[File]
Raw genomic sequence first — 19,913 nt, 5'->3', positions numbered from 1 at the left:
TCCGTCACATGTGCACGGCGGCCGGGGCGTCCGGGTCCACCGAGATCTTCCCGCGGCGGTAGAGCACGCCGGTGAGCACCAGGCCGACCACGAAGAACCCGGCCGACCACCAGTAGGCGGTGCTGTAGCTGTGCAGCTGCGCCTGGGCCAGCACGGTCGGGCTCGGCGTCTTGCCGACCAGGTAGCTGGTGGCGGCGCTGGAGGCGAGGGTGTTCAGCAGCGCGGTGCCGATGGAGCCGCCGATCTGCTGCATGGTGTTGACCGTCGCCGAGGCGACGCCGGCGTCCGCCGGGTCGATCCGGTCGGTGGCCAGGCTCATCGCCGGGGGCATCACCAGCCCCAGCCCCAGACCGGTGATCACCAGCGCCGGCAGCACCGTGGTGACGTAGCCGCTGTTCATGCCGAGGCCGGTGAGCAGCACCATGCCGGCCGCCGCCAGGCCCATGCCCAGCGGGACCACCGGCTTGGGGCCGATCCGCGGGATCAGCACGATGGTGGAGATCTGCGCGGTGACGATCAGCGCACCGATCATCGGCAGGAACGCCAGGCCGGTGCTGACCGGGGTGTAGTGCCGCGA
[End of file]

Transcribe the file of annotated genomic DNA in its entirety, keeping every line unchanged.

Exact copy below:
Raw genomic sequence first — 19,913 nt, 5'->3', positions numbered from 1 at the left:
TCCGTCACATGTGCACGGCGGCCGGGGCGTCCGGGTCCACCGAGATCTTCCCGCGGCGGTAGAGCACGCCGGTGAGCACCAGGCCGACCACGAAGAACCCGGCCGACCACCAGTAGGCGGTGCTGTAGCTGTGCAGCTGCGCCTGGGCCAGCACGGTCGGGCTCGGCGTCTTGCCGACCAGGTAGCTGGTGGCGGCGCTGGAGGCGAGGGTGTTCAGCAGCGCGGTGCCGATGGAGCCGCCGATCTGCTGCATGGTGTTGACCGTCGCCGAGGCGACGCCGGCGTCCGCCGGGTCGATCCGGTCGGTGGCCAGGCTCATCGCCGGGGGCATCACCAGCCCCAGCCCCAGACCGGTGATCACCAGCGCCGGCAGCACCGTGGTGACGTAGCCGCTGTTCATGCCGAGGCCGGTGAGCAGCACCATGCCGGCCGCCGCCAGGCCCATGCCCAGCGGGACCACCGGCTTGGGGCCGATCCGCGGGATCAGCACGATGGTGGAGATCTGCGCGGTGACGATCAGCGCACCGATCATCGGCAGGAACGCCAGGCCGGTGCTGACCGGGGTGTAGTGCCGCGA